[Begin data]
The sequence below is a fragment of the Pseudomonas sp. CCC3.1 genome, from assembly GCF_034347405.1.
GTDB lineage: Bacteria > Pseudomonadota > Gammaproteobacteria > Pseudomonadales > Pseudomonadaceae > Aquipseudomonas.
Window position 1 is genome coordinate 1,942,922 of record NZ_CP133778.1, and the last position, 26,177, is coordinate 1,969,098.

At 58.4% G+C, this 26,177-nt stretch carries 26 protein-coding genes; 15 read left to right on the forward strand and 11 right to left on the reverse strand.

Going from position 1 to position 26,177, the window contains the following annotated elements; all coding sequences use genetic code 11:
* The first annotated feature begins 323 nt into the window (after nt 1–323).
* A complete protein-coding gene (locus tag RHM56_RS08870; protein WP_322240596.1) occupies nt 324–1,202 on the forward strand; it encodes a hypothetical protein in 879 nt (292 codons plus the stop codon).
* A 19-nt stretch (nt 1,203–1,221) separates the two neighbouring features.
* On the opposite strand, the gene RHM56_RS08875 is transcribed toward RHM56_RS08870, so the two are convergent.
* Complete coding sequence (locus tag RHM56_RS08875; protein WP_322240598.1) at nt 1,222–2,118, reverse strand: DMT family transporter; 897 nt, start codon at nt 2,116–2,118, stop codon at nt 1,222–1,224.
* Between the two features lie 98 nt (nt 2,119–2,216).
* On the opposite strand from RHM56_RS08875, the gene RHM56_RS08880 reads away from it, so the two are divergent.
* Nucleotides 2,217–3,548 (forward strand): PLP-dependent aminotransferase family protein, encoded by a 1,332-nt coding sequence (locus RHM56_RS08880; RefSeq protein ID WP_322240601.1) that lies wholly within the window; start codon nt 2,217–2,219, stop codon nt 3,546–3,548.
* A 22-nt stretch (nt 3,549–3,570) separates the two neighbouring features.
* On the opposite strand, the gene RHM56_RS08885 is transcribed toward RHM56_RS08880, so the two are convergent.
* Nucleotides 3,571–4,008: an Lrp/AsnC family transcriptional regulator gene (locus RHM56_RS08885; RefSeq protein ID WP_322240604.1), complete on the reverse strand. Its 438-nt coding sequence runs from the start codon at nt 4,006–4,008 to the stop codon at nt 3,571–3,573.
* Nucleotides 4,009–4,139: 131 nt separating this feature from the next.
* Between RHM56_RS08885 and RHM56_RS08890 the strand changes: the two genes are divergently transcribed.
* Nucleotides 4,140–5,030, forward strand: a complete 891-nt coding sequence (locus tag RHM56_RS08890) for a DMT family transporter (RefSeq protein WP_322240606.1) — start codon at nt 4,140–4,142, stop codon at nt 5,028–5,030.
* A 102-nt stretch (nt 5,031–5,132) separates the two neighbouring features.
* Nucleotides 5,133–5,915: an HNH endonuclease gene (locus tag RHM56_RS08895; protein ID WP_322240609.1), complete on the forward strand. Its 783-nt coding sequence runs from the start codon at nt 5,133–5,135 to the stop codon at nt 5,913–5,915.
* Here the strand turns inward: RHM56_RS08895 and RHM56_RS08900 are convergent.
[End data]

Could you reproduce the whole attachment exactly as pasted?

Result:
The sequence below is a fragment of the Pseudomonas sp. CCC3.1 genome, from assembly GCF_034347405.1.
GTDB lineage: Bacteria > Pseudomonadota > Gammaproteobacteria > Pseudomonadales > Pseudomonadaceae > Aquipseudomonas.
Window position 1 is genome coordinate 1,942,922 of record NZ_CP133778.1, and the last position, 26,177, is coordinate 1,969,098.

At 58.4% G+C, this 26,177-nt stretch carries 26 protein-coding genes; 15 read left to right on the forward strand and 11 right to left on the reverse strand.

Going from position 1 to position 26,177, the window contains the following annotated elements; all coding sequences use genetic code 11:
* The first annotated feature begins 323 nt into the window (after nt 1–323).
* A complete protein-coding gene (locus tag RHM56_RS08870; protein WP_322240596.1) occupies nt 324–1,202 on the forward strand; it encodes a hypothetical protein in 879 nt (292 codons plus the stop codon).
* A 19-nt stretch (nt 1,203–1,221) separates the two neighbouring features.
* On the opposite strand, the gene RHM56_RS08875 is transcribed toward RHM56_RS08870, so the two are convergent.
* Complete coding sequence (locus tag RHM56_RS08875; protein WP_322240598.1) at nt 1,222–2,118, reverse strand: DMT family transporter; 897 nt, start codon at nt 2,116–2,118, stop codon at nt 1,222–1,224.
* Between the two features lie 98 nt (nt 2,119–2,216).
* On the opposite strand from RHM56_RS08875, the gene RHM56_RS08880 reads away from it, so the two are divergent.
* Nucleotides 2,217–3,548 (forward strand): PLP-dependent aminotransferase family protein, encoded by a 1,332-nt coding sequence (locus RHM56_RS08880; RefSeq protein ID WP_322240601.1) that lies wholly within the window; start codon nt 2,217–2,219, stop codon nt 3,546–3,548.
* A 22-nt stretch (nt 3,549–3,570) separates the two neighbouring features.
* On the opposite strand, the gene RHM56_RS08885 is transcribed toward RHM56_RS08880, so the two are convergent.
* Nucleotides 3,571–4,008: an Lrp/AsnC family transcriptional regulator gene (locus RHM56_RS08885; RefSeq protein ID WP_322240604.1), complete on the reverse strand. Its 438-nt coding sequence runs from the start codon at nt 4,006–4,008 to the stop codon at nt 3,571–3,573.
* Nucleotides 4,009–4,139: 131 nt separating this feature from the next.
* Between RHM56_RS08885 and RHM56_RS08890 the strand changes: the two genes are divergently transcribed.
* Nucleotides 4,140–5,030, forward strand: a complete 891-nt coding sequence (locus tag RHM56_RS08890) for a DMT family transporter (RefSeq protein WP_322240606.1) — start codon at nt 4,140–4,142, stop codon at nt 5,028–5,030.
* A 102-nt stretch (nt 5,031–5,132) separates the two neighbouring features.
* Nucleotides 5,133–5,915: an HNH endonuclease gene (locus tag RHM56_RS08895; protein ID WP_322240609.1), complete on the forward strand. Its 783-nt coding sequence runs from the start codon at nt 5,133–5,135 to the stop codon at nt 5,913–5,915.
* Here the strand turns inward: RHM56_RS08895 and RHM56_RS08900 are convergent.